Steve Linford, CEO of Spamhaus commented on my blog post about the current listings. I’m promoting it here as there is valuable information in it.
Excellent well summarized article Laura ?
No we’ve not changed SBL policy to require COI. It’s something we very strongly advise but we can not make a requirement. We’ll have to consider it if list-bombing of this magnitude can not be kept in check by list managers.
This incident involved a large number of government addresses belonging to various countries being subscribed to very large numbers of lists in a very short space of time by scripts run by the attacker(s). Most of the lists hit by the attack used COI and therefore only sent confirmation requests and did not subscribe any addresses. The attack undoubtably also hit lists which used Captcha in addition to COI and thus did not even proceed to COI (those list admins deserve some sort of community ‘hi 5’ award, since one can imagine how hard it is to convince one’s management to implement COI let alone put Captcha in front of it).
The issue is the badly-run ‘open’ lists which happily subscribed every address without any consent verification and which now continue as participants in the list-bombing of government addresses. These we are trying to address with SBL listings to prompt resolution by the Senders. As you noticed, most of these particular incident listings are for IPs ending “.0/32” which does not cause any mail issue to the Sender and is deliberately used where we have a good relationship with the Sender and know they will act quickly on the alert.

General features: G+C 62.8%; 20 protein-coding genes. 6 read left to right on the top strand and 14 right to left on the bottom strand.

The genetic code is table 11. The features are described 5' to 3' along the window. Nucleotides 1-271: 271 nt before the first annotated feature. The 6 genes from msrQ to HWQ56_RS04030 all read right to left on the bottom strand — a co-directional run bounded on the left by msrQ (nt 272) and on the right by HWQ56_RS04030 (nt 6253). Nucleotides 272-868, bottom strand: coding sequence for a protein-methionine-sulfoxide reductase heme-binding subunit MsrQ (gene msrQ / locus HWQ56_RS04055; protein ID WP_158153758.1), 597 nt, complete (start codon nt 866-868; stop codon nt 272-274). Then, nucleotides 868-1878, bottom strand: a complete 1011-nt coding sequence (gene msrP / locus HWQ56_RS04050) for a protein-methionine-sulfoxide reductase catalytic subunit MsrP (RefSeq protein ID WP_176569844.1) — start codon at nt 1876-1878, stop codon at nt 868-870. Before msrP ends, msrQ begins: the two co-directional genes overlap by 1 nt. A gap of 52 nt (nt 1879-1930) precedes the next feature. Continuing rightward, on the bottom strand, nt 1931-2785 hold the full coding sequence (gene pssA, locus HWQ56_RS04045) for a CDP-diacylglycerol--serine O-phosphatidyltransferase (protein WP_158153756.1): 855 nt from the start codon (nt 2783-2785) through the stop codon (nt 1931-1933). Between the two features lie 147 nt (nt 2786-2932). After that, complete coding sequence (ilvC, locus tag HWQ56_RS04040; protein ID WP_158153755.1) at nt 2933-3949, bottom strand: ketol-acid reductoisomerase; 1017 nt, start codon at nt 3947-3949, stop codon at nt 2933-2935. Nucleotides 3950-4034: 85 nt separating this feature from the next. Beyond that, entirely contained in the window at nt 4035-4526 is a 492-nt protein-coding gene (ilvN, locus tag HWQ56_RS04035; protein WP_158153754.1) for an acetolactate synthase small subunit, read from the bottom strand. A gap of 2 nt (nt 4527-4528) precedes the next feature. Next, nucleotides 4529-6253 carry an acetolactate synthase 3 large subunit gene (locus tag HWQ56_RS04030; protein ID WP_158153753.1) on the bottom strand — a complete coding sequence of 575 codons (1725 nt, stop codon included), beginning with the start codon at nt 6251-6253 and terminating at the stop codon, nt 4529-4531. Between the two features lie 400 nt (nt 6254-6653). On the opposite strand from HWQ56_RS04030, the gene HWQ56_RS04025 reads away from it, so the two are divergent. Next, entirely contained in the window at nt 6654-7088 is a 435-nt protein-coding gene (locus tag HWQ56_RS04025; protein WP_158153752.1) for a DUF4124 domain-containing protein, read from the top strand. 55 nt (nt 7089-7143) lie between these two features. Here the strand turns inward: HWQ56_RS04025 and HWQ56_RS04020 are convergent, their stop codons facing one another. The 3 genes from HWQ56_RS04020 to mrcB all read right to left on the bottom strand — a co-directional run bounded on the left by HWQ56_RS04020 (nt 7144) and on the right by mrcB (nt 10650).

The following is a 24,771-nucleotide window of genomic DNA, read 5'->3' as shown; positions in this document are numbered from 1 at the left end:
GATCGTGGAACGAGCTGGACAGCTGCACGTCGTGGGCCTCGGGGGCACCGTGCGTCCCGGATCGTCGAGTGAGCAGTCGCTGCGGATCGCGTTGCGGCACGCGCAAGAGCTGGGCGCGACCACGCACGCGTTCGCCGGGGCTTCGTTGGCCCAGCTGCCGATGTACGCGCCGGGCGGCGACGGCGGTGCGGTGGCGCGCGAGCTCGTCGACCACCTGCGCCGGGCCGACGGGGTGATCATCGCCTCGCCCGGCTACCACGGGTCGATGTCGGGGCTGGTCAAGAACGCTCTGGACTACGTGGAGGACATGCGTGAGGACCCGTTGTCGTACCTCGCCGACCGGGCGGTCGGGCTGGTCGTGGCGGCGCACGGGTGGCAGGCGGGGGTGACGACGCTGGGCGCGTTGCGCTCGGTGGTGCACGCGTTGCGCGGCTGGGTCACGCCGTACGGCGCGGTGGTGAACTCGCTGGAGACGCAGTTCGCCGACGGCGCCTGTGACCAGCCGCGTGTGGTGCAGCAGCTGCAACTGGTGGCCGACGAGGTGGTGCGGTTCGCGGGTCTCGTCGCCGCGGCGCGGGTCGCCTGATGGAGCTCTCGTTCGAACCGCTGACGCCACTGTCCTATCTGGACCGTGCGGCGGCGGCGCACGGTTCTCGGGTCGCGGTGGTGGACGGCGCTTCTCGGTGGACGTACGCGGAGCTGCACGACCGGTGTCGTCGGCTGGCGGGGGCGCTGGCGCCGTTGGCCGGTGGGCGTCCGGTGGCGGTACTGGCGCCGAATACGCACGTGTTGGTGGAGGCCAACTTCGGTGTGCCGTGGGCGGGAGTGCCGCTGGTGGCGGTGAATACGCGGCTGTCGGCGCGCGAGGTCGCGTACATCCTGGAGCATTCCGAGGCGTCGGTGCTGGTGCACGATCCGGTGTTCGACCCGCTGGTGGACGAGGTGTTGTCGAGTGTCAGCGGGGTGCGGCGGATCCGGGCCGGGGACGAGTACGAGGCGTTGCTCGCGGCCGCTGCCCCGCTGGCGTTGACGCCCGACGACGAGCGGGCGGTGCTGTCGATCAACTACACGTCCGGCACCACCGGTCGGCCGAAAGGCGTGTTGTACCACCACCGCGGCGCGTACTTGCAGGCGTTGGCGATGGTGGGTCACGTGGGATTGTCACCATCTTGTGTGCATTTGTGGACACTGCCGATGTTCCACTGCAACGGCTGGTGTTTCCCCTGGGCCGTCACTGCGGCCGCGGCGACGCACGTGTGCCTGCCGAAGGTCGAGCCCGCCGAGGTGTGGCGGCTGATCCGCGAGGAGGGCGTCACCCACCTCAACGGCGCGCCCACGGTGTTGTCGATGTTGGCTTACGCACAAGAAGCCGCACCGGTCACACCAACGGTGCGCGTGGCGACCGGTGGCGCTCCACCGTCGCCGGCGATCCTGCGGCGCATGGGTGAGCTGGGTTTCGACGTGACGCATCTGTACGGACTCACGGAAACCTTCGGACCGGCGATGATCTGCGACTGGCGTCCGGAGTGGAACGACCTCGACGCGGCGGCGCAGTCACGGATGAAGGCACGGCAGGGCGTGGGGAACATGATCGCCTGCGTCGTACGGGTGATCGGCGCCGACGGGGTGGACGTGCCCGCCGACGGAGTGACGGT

The Spamhaus Project
Efforts are ongoing to help ESPs clean up. Multiple commenters have been sharing data in the comments. If you have data you’d like to share with others, but don’t want to share it publicly please contact me directly.
This is a targeted attacked for sure! It’s not hard to guess email addresses of corporate entities/governments once you know the domain and syntax.
This could be true if it was just one or two corporate/governments involved (and their employee’s names, not just syntax), but it was a lot more than that. This strikes me more as a test or experiment using a number of mailing lists.
I can’t tell you how many times people have told me that they were targeted by something, but our trap array shows it to be global and pretty indiscriminate.
Targetted, perhaps, but likely only weakly.
[…] CEO Steve Linford discussed the attack, why Spamhaus listed the ESPs, and what they hoped to accomplish on Steve and Laura Atkins’ Word to the Wise blog, a popular bulk email industry forum. In his […]